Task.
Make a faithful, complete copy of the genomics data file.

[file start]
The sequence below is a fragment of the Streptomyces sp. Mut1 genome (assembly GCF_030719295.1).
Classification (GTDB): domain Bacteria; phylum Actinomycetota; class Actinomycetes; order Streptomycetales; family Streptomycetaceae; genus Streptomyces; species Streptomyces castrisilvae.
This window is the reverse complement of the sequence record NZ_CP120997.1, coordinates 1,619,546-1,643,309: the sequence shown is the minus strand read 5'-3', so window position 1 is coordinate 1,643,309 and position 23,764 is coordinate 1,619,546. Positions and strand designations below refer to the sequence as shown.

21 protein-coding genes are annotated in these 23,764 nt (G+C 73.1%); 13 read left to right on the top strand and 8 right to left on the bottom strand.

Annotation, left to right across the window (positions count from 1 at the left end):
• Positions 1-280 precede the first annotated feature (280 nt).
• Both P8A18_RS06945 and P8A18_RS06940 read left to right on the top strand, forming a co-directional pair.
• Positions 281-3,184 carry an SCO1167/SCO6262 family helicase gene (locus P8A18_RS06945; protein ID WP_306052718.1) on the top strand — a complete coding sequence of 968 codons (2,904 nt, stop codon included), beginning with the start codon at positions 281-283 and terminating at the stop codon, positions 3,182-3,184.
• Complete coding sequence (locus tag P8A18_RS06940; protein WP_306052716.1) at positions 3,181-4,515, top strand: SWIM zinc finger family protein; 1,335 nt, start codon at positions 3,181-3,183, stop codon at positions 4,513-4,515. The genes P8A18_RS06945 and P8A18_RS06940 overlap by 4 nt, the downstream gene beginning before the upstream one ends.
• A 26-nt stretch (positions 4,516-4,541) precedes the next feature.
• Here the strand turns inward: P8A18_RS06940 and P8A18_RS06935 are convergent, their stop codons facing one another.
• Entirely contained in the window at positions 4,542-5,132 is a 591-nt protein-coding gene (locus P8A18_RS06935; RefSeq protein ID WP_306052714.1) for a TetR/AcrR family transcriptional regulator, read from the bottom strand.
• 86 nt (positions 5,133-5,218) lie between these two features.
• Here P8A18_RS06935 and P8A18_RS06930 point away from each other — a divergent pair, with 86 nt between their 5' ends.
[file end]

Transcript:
The sequence below is a fragment of the Streptomyces sp. Mut1 genome (assembly GCF_030719295.1).
Classification (GTDB): domain Bacteria; phylum Actinomycetota; class Actinomycetes; order Streptomycetales; family Streptomycetaceae; genus Streptomyces; species Streptomyces castrisilvae.
This window is the reverse complement of the sequence record NZ_CP120997.1, coordinates 1,619,546-1,643,309: the sequence shown is the minus strand read 5'-3', so window position 1 is coordinate 1,643,309 and position 23,764 is coordinate 1,619,546. Positions and strand designations below refer to the sequence as shown.

21 protein-coding genes are annotated in these 23,764 nt (G+C 73.1%); 13 read left to right on the top strand and 8 right to left on the bottom strand.

Annotation, left to right across the window (positions count from 1 at the left end):
• Positions 1-280 precede the first annotated feature (280 nt).
• Both P8A18_RS06945 and P8A18_RS06940 read left to right on the top strand, forming a co-directional pair.
• Positions 281-3,184 carry an SCO1167/SCO6262 family helicase gene (locus P8A18_RS06945; protein ID WP_306052718.1) on the top strand — a complete coding sequence of 968 codons (2,904 nt, stop codon included), beginning with the start codon at positions 281-283 and terminating at the stop codon, positions 3,182-3,184.
• Complete coding sequence (locus tag P8A18_RS06940; protein WP_306052716.1) at positions 3,181-4,515, top strand: SWIM zinc finger family protein; 1,335 nt, start codon at positions 3,181-3,183, stop codon at positions 4,513-4,515. The genes P8A18_RS06945 and P8A18_RS06940 overlap by 4 nt, the downstream gene beginning before the upstream one ends.
• A 26-nt stretch (positions 4,516-4,541) precedes the next feature.
• Here the strand turns inward: P8A18_RS06940 and P8A18_RS06935 are convergent, their stop codons facing one another.
• Entirely contained in the window at positions 4,542-5,132 is a 591-nt protein-coding gene (locus P8A18_RS06935; RefSeq protein ID WP_306052714.1) for a TetR/AcrR family transcriptional regulator, read from the bottom strand.
• 86 nt (positions 5,133-5,218) lie between these two features.
• Here P8A18_RS06935 and P8A18_RS06930 point away from each other — a divergent pair, with 86 nt between their 5' ends.